Course Hero. "The Confessions Study Guide." Course Hero. 5 Oct. 2017. Web. 25 Sep. 2018. <https://www.coursehero.com/lit/The-Confessions/>.
Course Hero. (2017, October 5). The Confessions Study Guide. In Course Hero. Retrieved September 25, 2018, from https://www.coursehero.com/lit/The-Confessions/
(Course Hero, 2017)
Course Hero. "The Confessions Study Guide." October 5, 2017. Accessed September 25, 2018. https://www.coursehero.com/lit/The-Confessions/.
Course Hero, "The Confessions Study Guide," October 5, 2017, accessed September 25, 2018, https://www.coursehero.com/lit/The-Confessions/.
Augustine's Confessions appears at first to be a spiritual autobiography, but it is rather an extended prayer to God in which the author presents himself as an object lesson of how an individual soul becomes a pilgrim seeking the path to God. The author tells of his conversion to Catholicism in his early 30s. The human audience for the text is other would-be pilgrims whom he wishes to convert to Catholicism. Thus, The Confessions is also a theological and philosophical text.
Augustine begins by immediately introducing the concept of a transcendent God who is everywhere and exists in the eternal present. He then launches into his personal story, describing himself as an infant and toddler and noting that he learned how to speak using the mind God gave him. He was given instruction in Christian ideas, but his baptism was put off. A curious and lively child, he came to believe that the good life consisted in winning praise and favor from others.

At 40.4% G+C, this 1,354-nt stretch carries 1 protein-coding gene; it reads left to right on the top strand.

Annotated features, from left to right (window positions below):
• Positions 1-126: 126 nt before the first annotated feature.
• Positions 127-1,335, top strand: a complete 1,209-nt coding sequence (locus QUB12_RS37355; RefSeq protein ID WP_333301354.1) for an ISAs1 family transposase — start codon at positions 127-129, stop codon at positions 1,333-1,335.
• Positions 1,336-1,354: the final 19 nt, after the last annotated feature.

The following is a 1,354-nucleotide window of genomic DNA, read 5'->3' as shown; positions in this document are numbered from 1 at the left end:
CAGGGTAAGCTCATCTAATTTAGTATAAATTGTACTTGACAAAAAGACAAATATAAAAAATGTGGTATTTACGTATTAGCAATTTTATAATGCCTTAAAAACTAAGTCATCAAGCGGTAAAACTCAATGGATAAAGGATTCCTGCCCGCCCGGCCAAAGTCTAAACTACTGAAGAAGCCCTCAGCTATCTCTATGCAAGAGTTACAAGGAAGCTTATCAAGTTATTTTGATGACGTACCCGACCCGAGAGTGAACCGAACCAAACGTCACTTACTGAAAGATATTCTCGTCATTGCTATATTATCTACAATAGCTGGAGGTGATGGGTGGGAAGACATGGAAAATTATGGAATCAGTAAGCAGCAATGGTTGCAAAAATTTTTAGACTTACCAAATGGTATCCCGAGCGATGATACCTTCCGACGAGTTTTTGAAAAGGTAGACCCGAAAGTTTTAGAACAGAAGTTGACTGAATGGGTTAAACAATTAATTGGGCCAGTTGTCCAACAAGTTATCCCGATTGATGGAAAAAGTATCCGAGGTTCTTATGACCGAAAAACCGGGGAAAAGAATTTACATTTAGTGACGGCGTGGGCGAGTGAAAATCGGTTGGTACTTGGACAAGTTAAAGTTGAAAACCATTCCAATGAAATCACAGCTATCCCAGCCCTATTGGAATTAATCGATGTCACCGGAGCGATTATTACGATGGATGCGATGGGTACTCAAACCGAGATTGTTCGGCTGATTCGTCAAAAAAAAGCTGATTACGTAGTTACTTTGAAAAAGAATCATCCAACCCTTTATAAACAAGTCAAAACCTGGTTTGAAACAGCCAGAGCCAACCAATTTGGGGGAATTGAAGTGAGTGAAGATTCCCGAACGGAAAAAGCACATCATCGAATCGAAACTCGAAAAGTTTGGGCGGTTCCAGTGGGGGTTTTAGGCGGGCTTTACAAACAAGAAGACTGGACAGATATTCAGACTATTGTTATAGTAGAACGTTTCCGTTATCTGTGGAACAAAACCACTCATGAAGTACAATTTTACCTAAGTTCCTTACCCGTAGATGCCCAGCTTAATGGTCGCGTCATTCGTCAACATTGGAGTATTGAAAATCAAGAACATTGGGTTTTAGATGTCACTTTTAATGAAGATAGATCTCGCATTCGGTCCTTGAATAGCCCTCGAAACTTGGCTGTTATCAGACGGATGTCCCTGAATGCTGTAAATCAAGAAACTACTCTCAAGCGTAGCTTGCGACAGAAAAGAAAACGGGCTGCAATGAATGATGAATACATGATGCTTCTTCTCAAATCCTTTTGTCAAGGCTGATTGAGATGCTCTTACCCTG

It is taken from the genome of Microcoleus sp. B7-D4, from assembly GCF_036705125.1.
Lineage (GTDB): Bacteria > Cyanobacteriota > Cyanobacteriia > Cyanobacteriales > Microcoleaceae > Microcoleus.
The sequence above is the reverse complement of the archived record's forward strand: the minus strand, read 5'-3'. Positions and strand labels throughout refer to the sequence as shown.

In adolescence Augustine has a year at home, when he is brought back from school before being sent farther away to Carthage. He uses that time unwisely, engaging in furtive love affairs and roaming the streets with his companions and playing pranks. One involves stealing pears, which Augustine marks as a serious crime, since he did it just for the fun of breaking the law. Moreover, he would not have done it if he weren't part of a group from which he craved acceptance. Augustine equates himself to the prodigal son of the Gospel, wandering away from God until he became to himself "a land of famine."
When he is about 17, Augustine moves to Carthage to study literature and rhetoric. He does well in his studies and happens upon Cicero's Hortensius, which urges him to take up philosophy and put aside worldly ambition. Not long after, he joins the Manichaeans, Gnostic Christians with heretical ideas about God and spirituality. They teach him that God is material and that there are actually two Gods: a good one and a bad one. The Manichaeans also disavow much of the Bible, mostly the Old Testament. In looking back on this period of error, Augustine reiterates the idea that God is incorporeal (without a physical body).
Augustine continues with the Manichaeans for about nine years, and he becomes so enthusiastic about the religion that he convinces some of his friends to convert. He now reports that previously he had taken a lover (at about age 17) and has had a child with her. He stays faithful to this woman for the entire time they are together, 14 or 15 years. After finishing school, Augustine returns to his hometown of Thagaste. Soon after, he loses a dear friend, and to recover from his death he leaves again and returns to Carthage.
In this period he still thinks of God as material, a kind of distended mass, and believes in the Monad and the Dyad (supreme good and supreme evil). As he recalls the past, he is amazed that he could master Aristotle's ten categories but still thought God was an "immense luminous body" of which he was a particle.